What is the most impressive thing one of your undergraduate students has done? One of my best students was so assiduous about footnoting her sources that she even used a footnote on an exam – for a direct quote of mine in class. That was awesome and hilarious. Actually, the most impressive thing many of my students have done is to apply the practical skills gained in my senior capstone course to their post-college jobs. We use a computer-based simulation where they run a company for a semester and make detailed weekly decisions. Many of them have written me a few months after graduation to say “Basically, I spend my days at work making the exact same types of decisions I made for the 14 weeks of your course.” Music to my ears…
What is the least favorite thing one has done? Plagiarism, without a doubt. That and using an ugly ethnic slur.
Since you’ve been teaching, how have students changed over the years? Many more students are completing double or triple majors, which I think is outstanding. They are also increasingly focused on landing internships early in their undergrad career to build a strong c.v.
What does a student need to do to get an A in your class? Really engage with the material. Think about what it means and how topics interconnect. And participate actively in class discussions. As my favorite high school teacher once said, “Learning is not a spectator sport.” You have to roll up your sleeves and get your hands dirty.
“When it comes to grading, I think students would describe me as …” Tough but fair. Never any surprises.
If your teaching style/classroom experience had a theme song, what would it be? Did the movie “The Nutty Professor” have a theme song? I am known for my very dry sense of humor in class. Sometimes it’s so dry my students can’t tell if I’m joking or not. (Hint: I usually am.) I’m also famous for giving tons and tons of examples to illustrate terms and concepts. I can’t think of a better way to ensure that students fully grasp the material. Finally, I love languages so I always explain the etymologies of complex terms and how they connect to words students already know. Understanding the Latin or Germanic root of a word makes you much less likely to forget it. Not sure what the theme song would be for that. Maybe “It’s a Small World After All.”
Using just one word, describe your favorite type of student: Passionate
Using just one word, describe your least favorite type of student: Apathetic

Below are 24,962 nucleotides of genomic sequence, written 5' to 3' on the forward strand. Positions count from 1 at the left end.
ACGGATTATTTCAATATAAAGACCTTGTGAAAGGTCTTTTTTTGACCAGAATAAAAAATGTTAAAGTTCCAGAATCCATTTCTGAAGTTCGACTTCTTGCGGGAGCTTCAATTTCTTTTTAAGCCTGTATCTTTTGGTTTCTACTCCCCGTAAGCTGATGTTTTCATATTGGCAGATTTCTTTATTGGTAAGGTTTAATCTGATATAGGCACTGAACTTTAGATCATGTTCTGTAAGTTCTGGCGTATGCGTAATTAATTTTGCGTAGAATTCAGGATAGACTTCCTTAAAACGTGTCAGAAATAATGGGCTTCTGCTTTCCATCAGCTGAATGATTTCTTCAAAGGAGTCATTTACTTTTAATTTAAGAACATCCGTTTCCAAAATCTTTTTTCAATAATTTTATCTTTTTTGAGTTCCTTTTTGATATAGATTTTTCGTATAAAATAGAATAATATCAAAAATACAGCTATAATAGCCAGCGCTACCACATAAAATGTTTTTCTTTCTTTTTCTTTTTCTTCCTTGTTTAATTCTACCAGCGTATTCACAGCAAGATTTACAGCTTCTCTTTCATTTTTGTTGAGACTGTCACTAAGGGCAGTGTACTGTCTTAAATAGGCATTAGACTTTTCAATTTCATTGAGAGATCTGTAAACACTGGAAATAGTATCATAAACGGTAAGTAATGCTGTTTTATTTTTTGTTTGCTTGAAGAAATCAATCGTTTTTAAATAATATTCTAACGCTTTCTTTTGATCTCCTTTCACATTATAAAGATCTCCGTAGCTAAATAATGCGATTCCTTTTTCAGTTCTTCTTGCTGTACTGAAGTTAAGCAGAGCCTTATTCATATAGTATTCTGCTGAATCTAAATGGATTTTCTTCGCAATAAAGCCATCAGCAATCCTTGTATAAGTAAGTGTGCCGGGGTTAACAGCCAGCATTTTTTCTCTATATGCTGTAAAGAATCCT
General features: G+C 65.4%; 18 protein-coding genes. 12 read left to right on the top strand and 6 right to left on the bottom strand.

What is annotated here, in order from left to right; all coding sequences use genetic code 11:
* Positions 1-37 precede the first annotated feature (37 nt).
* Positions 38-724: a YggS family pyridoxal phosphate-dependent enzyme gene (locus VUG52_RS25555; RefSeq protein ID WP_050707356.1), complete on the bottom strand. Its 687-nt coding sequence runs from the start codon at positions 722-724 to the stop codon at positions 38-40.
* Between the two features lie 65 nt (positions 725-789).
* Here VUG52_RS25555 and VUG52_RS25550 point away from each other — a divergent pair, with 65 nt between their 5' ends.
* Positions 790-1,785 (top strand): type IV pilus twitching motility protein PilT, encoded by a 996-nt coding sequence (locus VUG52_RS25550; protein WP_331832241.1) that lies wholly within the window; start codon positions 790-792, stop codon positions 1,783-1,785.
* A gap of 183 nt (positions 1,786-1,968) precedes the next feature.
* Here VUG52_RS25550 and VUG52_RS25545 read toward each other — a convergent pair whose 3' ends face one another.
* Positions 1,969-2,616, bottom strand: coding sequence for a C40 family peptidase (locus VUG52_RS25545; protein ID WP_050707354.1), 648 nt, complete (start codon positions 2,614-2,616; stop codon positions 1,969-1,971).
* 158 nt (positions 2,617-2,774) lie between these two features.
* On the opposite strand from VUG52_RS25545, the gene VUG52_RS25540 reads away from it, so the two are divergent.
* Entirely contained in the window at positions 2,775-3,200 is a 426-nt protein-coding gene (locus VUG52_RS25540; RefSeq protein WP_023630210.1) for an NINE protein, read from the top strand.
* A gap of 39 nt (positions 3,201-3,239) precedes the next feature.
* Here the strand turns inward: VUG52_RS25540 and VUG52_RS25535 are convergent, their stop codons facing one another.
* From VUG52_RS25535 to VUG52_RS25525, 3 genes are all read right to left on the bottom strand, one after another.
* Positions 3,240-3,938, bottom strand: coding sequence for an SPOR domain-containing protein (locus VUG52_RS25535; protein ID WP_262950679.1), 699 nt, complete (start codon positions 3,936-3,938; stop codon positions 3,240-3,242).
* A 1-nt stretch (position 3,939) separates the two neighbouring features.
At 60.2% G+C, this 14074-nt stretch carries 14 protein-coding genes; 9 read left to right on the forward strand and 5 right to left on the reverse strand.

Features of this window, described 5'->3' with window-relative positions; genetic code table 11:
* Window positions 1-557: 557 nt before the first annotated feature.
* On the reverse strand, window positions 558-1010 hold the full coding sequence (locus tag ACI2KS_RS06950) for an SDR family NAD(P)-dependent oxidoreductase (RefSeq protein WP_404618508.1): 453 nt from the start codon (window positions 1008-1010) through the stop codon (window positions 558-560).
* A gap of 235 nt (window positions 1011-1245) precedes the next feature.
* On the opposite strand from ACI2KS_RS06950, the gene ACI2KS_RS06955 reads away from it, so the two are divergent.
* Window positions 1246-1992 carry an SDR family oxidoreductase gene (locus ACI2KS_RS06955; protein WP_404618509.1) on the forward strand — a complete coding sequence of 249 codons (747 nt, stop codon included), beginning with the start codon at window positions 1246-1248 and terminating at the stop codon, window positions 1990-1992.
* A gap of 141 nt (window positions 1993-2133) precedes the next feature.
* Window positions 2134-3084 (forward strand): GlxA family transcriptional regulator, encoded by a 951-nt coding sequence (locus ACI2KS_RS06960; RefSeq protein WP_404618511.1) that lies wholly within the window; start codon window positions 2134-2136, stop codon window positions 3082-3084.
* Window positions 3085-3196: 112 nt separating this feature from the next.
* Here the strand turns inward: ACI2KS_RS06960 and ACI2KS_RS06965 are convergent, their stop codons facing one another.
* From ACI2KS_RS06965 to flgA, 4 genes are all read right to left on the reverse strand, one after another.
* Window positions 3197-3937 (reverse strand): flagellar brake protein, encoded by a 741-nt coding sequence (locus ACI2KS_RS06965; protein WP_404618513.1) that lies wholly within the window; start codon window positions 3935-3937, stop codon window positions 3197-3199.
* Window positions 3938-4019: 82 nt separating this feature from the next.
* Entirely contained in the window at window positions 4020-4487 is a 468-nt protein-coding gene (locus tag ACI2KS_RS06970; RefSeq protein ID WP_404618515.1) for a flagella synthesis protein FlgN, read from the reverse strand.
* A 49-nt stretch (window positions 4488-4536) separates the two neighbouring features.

“If my students can see the connection between different marketing topics and not compartmentalize, then I’ve done my job as their professor.”
Fun fact about yourself: I know the lyrics to almost every 1970’s TV theme song.
What are your hobbies? I am in an outstanding writing group, I participate in storytelling events (such as the local edition of “The Moth”), I study Yiddish, am very involved in genealogy and I run.
How did you spend your summer? Usually I travel but this summer was devoted to selling my condo and finding a home where I can raise my (soon-to-be-had) dog.
Favorite place to vacation: Places where I have friends and family: New York, Israel, Brazil. Also, the Lake Region in Italy where I have no friends or family but it’s too beautiful for words.
Favorite book: False Papers by André Aciman and At Swim, Two Boys by Jamie O’Neill. I actually wrote the authors fan letters.
Favorite movie and/or television show: The 400 Blows by François Truffaut and The Shawshank Redemption by Frank Darabont.
Favorite type of music and/or favorite artist: A Brazilian singer name Joyce Moreno and an Israeli singer named Achinoam Nini. Both evoke the periods in my life when I lived in those countries.
Bucket list item #1: To find the most appropriate way to honor the legacy of my parents, of blessed memory.
What’s the biggest challenge facing business education at the moment? Striking the balance between, on the one hand, preserving business as an academic and scientific discipline and, on the other, providing robust pre-professional training. Both of these elements are critical in business education and cannot exist independently. The challenge is finding the mix that best serves our students, the community and the world.
“If I had my way, the business school of the future would have much more of this…” Small classes with ample opportunity to interact with students
“And much less of this…” Checking off the boxes to ensure we cover every single topic.
Looking ahead 10 years from now, describe what “success” would be like for you: Having 50 of my students hold CEO or CMO positions at Fortune 500 corporations would be outstanding. A more modest, but no less important, aspiration for me is to continue to have the opportunity to get my students to let down their guard, jump in headfirst and get as excited about Marketing as I am. If I can see the light truly go on in the eyes of a couple of hundred (or thousand) more students, I’ll know my work has meant something.